|Yue-Yan the Yutyrannus is just one of the creatures Dr. Steve brought back from extinction.|
Dr. Steve is quoted for saying, “We're especially excited to announce the births of three extinct creatures we've brought back to life. This year, we successfully cloned Yue-Yan, a large Chinese predator called the Yutyrannus, Peter, a small parrot-beaked dinosaur called Psittacosaurus and Adeline, an ancient bird called Archaeopteryx.”
I decided to ask Dr. Steve what Yutyrannus actually was. He told me that Yutyrannus was a species of tyrannosaur, a cousin to the larger Tyrannosaurus rex. “I'm particularly glad to add Yutyrannus to our batch of genetically-engineered creatures because it is actually a rather new discovery,” Dr. Steve explains. “It's discovery was only announced in 2012. What also makes Yutyrannus unique is that even though it is a tyrannosaur, it's much more lightweight than T. rex, and has three fingers on relatively long arms rather than the two-fingered tiny arms we're used to seeing on T. rex.” Yutyrannus reaches about 30 feet in length and would have stalked the forests of ancient Cretaceous China, looking for prey. What did it eat? “We haven't found very many large species of herbivores in this region of China,” Dr. Steve explains, “but we do know Yutyrannus co-existed with a host of sauropods and a strange herbivorous dinosaur with sharp claws called Beipiaosaurus.”
Surprisingly, another dinosaur Dr. Steve and his assistants cloned is also from the same region of China: Psittacosaurus. “Psittacosaurus is a small member of the ceratopsian (horned) kind of dinosaur,” Oliver Oviraptor told me. “Ceratopsians were a much more varied group of dinosaurs than most people realize. While Triceratops is the most famous member of the group, with its two large brow horns and smaller nose horn, some ceratopsians have one large horn on the nose and no brow horns like Centrosaurus and Styracosaurus. Others have no nose horn at all, but instead possess cattle-like horns, as seen in Nasutoceratops. Some have a large bump on the end of the nose and not a horn at all, like Pachyrhinosaurus. And finally there are some ceratopsians that lack a horn, have a very small frill, like little sheep-sized Psittacosaurus.” He went on to explain that a feature all ceratopsians share with each other is a parrot-like beak. “Their beaks are rather similar to mine,” Oliver explained. “But while I use mine to scoop up fruits, nuts and small animals (none of whom reside here at Animal Adventures Inc.!), ceratopsians use their beaks to crop vegetation to eat. In fact, Psittacosaurus actually means “parrot lizard”, in reference to its parrot-like beak.”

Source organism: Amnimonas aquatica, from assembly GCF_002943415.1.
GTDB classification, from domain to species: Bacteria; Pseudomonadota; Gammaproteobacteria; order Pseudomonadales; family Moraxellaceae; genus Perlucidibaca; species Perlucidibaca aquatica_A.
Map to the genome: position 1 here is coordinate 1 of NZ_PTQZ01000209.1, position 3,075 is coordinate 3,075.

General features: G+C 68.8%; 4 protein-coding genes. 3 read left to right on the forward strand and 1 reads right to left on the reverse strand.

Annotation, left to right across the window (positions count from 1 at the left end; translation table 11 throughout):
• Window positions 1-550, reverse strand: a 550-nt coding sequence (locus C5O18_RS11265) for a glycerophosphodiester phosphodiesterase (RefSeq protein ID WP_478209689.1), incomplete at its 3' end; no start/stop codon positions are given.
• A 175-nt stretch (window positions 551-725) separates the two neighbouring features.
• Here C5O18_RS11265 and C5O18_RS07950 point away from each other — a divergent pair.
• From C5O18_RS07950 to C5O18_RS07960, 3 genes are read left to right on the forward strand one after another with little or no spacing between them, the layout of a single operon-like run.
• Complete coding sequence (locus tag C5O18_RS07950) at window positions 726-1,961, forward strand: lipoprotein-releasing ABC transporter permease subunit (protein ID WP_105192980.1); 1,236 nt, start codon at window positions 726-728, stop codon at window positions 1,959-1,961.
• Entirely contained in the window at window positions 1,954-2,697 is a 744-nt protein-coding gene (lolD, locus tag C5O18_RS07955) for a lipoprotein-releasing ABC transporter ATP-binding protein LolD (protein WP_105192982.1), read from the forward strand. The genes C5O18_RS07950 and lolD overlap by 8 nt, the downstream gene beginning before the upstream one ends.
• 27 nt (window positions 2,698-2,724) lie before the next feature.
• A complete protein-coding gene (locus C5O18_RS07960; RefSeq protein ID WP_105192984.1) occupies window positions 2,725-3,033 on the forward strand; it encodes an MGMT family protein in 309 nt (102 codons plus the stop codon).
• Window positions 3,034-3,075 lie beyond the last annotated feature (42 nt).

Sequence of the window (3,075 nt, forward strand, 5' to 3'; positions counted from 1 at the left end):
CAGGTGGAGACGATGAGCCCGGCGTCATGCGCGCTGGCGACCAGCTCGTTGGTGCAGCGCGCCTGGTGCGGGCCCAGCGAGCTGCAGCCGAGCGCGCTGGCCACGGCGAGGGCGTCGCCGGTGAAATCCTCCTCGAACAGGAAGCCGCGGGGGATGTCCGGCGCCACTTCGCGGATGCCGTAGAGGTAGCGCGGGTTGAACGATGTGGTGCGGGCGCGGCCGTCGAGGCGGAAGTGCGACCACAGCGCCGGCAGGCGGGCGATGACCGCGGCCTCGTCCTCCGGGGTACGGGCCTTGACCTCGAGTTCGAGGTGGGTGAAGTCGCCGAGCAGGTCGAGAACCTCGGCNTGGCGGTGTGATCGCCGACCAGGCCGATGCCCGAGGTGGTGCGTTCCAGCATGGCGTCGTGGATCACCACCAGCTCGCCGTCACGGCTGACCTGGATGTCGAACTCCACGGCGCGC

It is also worth noting that Psittacosaurus is an interesting dinosaur in many other ways. For example, its tail is endowed with a double row of porcupine-like quills. As Peter has demonstrated, his species uses these quills for both display and for defense; upon shaking his tail, Peter can cast out loose quills. This is similar to what modern porcupines can do with their quills. But juts like modern porcupines, Psittacosaurus can't exactly aim and shoot their quills, contrary to popular belief, meaning they tend to fly in all directions...better stay out of the way when Psittacosaurus gets angry!
Dr. Steve said regarding Psittacosaurus that, “I didn't even know we would get the opportunity to clone this dinosaur. See, when Dr. Samuel Adamson came back from China, in addition to the fossils of Yutyrannus, he also found amber containing fossilized biting insects. It turned out that one of those insects was holding Psittacosaurus DNA inside its gut. Of course, we couldn't know what species it had sucked the blood from until we cloned it. Imagine my surprise when we got our first look at the Psittacosaurus. Absolute wonder.”
And finally, Dr. Steve wanted to show me a creature he is particularly proud of – an Archaeopteryx named Adeline. “I haven't been able to clone very many extinct birds,” he explained. “Until last year, the only one we've successfully cloned was Caudipteryx. Adding Archaeopteryx to our collection is a real treat.” Archaeopteryx was a species of perching bird uncovered from the Jurassic rock layers of Germany. When discovered in the 1800's, what made this creature such an incredible find was that Archaeopteryx represents the first fossil skeleton ever found with feathers. “Evolutionists like to use Archaeopteryx as proof that evolution occurred in the past,” Dr. Steve explained. “Proof that dinosaurs evolved into birds; because Archaeopteryx has many reptilian features, including a toothy jaw, clawed wings, a long bony tail and so on. However, these features occur in other extinct or living birds. Plus, Archaeopteryx's DNA, which we analyzed, clearly makes it distinct from dinosaurs.”
The wonders of paleontology, geology and genetics have once again allowed Dr. Steve Stevenson and his lab assistants to bring just a few more creatures back to life. “I hear Dr. Adamson will be going to Africa this summer,” Dr. Steve said. “I can't wait to see what fossils he brings back so that we may bring yet more animals out of extinction.”
Written by: Mr. Smiley
Photographer: Daniel P. Smithwater
Edited by: Christian Ryan
Next Issue: Let's All Dance Like a Caudipteryx!